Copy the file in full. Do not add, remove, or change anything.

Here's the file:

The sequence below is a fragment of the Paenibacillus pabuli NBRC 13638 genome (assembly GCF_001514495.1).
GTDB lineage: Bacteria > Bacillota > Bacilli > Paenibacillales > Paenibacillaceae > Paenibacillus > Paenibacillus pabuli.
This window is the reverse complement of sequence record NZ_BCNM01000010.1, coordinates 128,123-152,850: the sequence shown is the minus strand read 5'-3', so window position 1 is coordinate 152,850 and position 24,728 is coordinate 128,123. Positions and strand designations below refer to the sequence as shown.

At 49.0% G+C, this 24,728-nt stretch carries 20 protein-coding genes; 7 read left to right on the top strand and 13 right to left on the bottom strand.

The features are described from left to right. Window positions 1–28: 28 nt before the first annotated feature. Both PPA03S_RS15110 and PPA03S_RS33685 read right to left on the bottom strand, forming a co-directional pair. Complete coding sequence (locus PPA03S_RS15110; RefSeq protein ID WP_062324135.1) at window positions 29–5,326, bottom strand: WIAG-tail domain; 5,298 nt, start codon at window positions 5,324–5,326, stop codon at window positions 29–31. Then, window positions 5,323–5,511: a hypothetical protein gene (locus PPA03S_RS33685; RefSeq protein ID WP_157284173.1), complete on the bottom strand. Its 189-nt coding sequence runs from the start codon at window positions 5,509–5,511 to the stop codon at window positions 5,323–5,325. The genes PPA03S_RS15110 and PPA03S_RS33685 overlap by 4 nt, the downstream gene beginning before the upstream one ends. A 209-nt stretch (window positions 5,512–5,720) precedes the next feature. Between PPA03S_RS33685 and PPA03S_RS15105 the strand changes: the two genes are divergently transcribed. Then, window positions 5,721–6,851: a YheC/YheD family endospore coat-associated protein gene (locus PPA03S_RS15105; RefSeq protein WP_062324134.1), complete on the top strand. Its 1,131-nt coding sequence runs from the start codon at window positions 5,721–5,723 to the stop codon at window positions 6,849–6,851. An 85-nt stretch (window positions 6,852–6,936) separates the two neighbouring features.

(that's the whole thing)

The sequence below is a fragment of the Paenibacillus pabuli NBRC 13638 genome (assembly GCF_001514495.1).
GTDB lineage: Bacteria > Bacillota > Bacilli > Paenibacillales > Paenibacillaceae > Paenibacillus > Paenibacillus pabuli.
This window is the reverse complement of sequence record NZ_BCNM01000010.1, coordinates 128,123-152,850: the sequence shown is the minus strand read 5'-3', so window position 1 is coordinate 152,850 and position 24,728 is coordinate 128,123. Positions and strand designations below refer to the sequence as shown.

At 49.0% G+C, this 24,728-nt stretch carries 20 protein-coding genes; 7 read left to right on the top strand and 13 right to left on the bottom strand.

The features are described from left to right. Window positions 1–28: 28 nt before the first annotated feature. Both PPA03S_RS15110 and PPA03S_RS33685 read right to left on the bottom strand, forming a co-directional pair. Complete coding sequence (locus PPA03S_RS15110; RefSeq protein ID WP_062324135.1) at window positions 29–5,326, bottom strand: WIAG-tail domain; 5,298 nt, start codon at window positions 5,324–5,326, stop codon at window positions 29–31. Then, window positions 5,323–5,511: a hypothetical protein gene (locus PPA03S_RS33685; RefSeq protein ID WP_157284173.1), complete on the bottom strand. Its 189-nt coding sequence runs from the start codon at window positions 5,509–5,511 to the stop codon at window positions 5,323–5,325. The genes PPA03S_RS15110 and PPA03S_RS33685 overlap by 4 nt, the downstream gene beginning before the upstream one ends. A 209-nt stretch (window positions 5,512–5,720) precedes the next feature. Between PPA03S_RS33685 and PPA03S_RS15105 the strand changes: the two genes are divergently transcribed. Then, window positions 5,721–6,851: a YheC/YheD family endospore coat-associated protein gene (locus PPA03S_RS15105; RefSeq protein WP_062324134.1), complete on the top strand. Its 1,131-nt coding sequence runs from the start codon at window positions 5,721–5,723 to the stop codon at window positions 6,849–6,851. An 85-nt stretch (window positions 6,852–6,936) separates the two neighbouring features.